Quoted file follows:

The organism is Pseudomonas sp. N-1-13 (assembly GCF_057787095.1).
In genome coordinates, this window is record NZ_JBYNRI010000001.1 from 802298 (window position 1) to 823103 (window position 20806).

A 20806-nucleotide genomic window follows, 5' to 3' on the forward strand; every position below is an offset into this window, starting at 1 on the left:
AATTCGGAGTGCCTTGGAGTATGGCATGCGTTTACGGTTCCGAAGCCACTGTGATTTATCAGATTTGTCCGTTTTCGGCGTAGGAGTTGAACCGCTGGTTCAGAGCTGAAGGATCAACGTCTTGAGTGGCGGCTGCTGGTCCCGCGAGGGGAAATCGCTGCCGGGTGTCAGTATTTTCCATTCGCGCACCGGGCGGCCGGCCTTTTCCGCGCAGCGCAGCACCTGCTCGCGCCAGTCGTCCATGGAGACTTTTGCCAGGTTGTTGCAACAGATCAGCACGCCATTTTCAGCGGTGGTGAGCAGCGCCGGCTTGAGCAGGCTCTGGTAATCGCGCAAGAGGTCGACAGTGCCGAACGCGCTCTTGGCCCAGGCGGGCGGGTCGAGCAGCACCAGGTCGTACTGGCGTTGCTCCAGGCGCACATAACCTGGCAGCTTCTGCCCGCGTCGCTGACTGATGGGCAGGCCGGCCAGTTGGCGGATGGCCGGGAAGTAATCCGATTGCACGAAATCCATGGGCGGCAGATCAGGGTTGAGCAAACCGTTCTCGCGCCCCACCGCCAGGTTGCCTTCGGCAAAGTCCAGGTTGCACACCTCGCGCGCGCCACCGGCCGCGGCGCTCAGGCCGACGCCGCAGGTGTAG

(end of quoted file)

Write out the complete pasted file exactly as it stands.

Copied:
The organism is Pseudomonas sp. N-1-13 (assembly GCF_057787095.1).
In genome coordinates, this window is record NZ_JBYNRI010000001.1 from 802298 (window position 1) to 823103 (window position 20806).

A 20806-nucleotide genomic window follows, 5' to 3' on the forward strand; every position below is an offset into this window, starting at 1 on the left:
AATTCGGAGTGCCTTGGAGTATGGCATGCGTTTACGGTTCCGAAGCCACTGTGATTTATCAGATTTGTCCGTTTTCGGCGTAGGAGTTGAACCGCTGGTTCAGAGCTGAAGGATCAACGTCTTGAGTGGCGGCTGCTGGTCCCGCGAGGGGAAATCGCTGCCGGGTGTCAGTATTTTCCATTCGCGCACCGGGCGGCCGGCCTTTTCCGCGCAGCGCAGCACCTGCTCGCGCCAGTCGTCCATGGAGACTTTTGCCAGGTTGTTGCAACAGATCAGCACGCCATTTTCAGCGGTGGTGAGCAGCGCCGGCTTGAGCAGGCTCTGGTAATCGCGCAAGAGGTCGACAGTGCCGAACGCGCTCTTGGCCCAGGCGGGCGGGTCGAGCAGCACCAGGTCGTACTGGCGTTGCTCCAGGCGCACATAACCTGGCAGCTTCTGCCCGCGTCGCTGACTGATGGGCAGGCCGGCCAGTTGGCGGATGGCCGGGAAGTAATCCGATTGCACGAAATCCATGGGCGGCAGATCAGGGTTGAGCAAACCGTTCTCGCGCCCCACCGCCAGGTTGCCTTCGGCAAAGTCCAGGTTGCACACCTCGCGCGCGCCACCGGCCGCGGCGCTCAGGCCGACGCCGCAGGTGTAG